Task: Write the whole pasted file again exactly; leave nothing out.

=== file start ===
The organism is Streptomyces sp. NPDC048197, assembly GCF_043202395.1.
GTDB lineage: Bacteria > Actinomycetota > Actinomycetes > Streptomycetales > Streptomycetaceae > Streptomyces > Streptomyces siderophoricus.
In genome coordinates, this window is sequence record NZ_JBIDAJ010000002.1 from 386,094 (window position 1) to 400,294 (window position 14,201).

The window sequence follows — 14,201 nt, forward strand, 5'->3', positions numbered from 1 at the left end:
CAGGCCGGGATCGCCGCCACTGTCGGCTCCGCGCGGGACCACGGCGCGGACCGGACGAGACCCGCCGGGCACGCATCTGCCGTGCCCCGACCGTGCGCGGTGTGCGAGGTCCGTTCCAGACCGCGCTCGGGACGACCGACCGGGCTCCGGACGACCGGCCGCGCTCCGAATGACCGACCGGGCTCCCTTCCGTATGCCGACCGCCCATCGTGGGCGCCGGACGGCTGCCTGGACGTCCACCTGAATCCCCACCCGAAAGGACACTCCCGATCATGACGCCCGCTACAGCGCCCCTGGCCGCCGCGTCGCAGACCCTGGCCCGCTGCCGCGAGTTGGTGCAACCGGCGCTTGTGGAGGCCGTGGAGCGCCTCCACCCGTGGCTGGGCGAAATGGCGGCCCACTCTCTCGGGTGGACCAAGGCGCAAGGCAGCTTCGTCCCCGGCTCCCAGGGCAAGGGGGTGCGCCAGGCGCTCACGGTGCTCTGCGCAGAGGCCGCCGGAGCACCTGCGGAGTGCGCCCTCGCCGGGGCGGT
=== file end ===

The organism is Streptomyces sp. NPDC048197, assembly GCF_043202395.1.
GTDB lineage: Bacteria > Actinomycetota > Actinomycetes > Streptomycetales > Streptomycetaceae > Streptomyces > Streptomyces siderophoricus.
In genome coordinates, this window is sequence record NZ_JBIDAJ010000002.1 from 386,094 (window position 1) to 400,294 (window position 14,201).

The window sequence follows — 14,201 nt, forward strand, 5'->3', positions numbered from 1 at the left end:
CAGGCCGGGATCGCCGCCACTGTCGGCTCCGCGCGGGACCACGGCGCGGACCGGACGAGACCCGCCGGGCACGCATCTGCCGTGCCCCGACCGTGCGCGGTGTGCGAGGTCCGTTCCAGACCGCGCTCGGGACGACCGACCGGGCTCCGGACGACCGGCCGCGCTCCGAATGACCGACCGGGCTCCCTTCCGTATGCCGACCGCCCATCGTGGGCGCCGGACGGCTGCCTGGACGTCCACCTGAATCCCCACCCGAAAGGACACTCCCGATCATGACGCCCGCTACAGCGCCCCTGGCCGCCGCGTCGCAGACCCTGGCCCGCTGCCGCGAGTTGGTGCAACCGGCGCTTGTGGAGGCCGTGGAGCGCCTCCACCCGTGGCTGGGCGAAATGGCGGCCCACTCTCTCGGGTGGACCAAGGCGCAAGGCAGCTTCGTCCCCGGCTCCCAGGGCAAGGGGGTGCGCCAGGCGCTCACGGTGCTCTGCGCAGAGGCCGCCGGAGCACCTGCGGAGTGCGCCCTCGCCGGGGCGGT